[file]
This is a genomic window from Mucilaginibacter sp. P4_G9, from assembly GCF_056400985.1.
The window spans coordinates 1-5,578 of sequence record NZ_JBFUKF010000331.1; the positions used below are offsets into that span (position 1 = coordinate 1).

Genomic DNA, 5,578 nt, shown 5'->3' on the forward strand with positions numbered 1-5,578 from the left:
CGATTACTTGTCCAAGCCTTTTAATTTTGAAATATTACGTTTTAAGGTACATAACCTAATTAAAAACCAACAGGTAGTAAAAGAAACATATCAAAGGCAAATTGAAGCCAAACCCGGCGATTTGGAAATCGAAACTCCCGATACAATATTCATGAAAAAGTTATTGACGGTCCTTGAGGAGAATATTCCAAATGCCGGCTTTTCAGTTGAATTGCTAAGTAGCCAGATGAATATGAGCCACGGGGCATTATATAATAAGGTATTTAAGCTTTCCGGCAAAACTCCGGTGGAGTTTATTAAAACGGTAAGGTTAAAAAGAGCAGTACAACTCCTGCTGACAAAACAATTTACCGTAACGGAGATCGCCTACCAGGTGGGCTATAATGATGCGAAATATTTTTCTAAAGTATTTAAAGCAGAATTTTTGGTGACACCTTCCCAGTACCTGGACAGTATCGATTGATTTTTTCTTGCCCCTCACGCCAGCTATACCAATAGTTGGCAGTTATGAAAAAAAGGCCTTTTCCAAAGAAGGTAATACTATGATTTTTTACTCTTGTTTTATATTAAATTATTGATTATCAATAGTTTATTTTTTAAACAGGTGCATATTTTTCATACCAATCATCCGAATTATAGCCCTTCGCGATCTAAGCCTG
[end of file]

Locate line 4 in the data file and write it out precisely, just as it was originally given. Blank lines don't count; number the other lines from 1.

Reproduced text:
CGATTACTTGTCCAAGCCTTTTAATTTTGAAATATTACGTTTTAAGGTACATAACCTAATTAAAAACCAACAGGTAGTAAAAGAAACATATCAAAGGCAAATTGAAGCCAAACCCGGCGATTTGGAAATCGAAACTCCCGATACAATATTCATGAAAAAGTTATTGACGGTCCTTGAGGAGAATATTCCAAATGCCGGCTTTTCAGTTGAATTGCTAAGTAGCCAGATGAATATGAGCCACGGGGCATTATATAATAAGGTATTTAAGCTTTCCGGCAAAACTCCGGTGGAGTTTATTAAAACGGTAAGGTTAAAAAGAGCAGTACAACTCCTGCTGACAAAACAATTTACCGTAACGGAGATCGCCTACCAGGTGGGCTATAATGATGCGAAATATTTTTCTAAAGTATTTAAAGCAGAATTTTTGGTGACACCTTCCCAGTACCTGGACAGTATCGATTGATTTTTTCTTGCCCCTCACGCCAGCTATACCAATAGTTGGCAGTTATGAAAAAAAGGCCTTTTCCAAAGAAGGTAATACTATGATTTTTTACTCTTGTTTTATATTAAATTATTGATTATCAATAGTTTATTTTTTAAACAGGTGCATATTTTTCATACCAATCATCCGAATTATAGCCCTTCGCGATCTAAGCCTG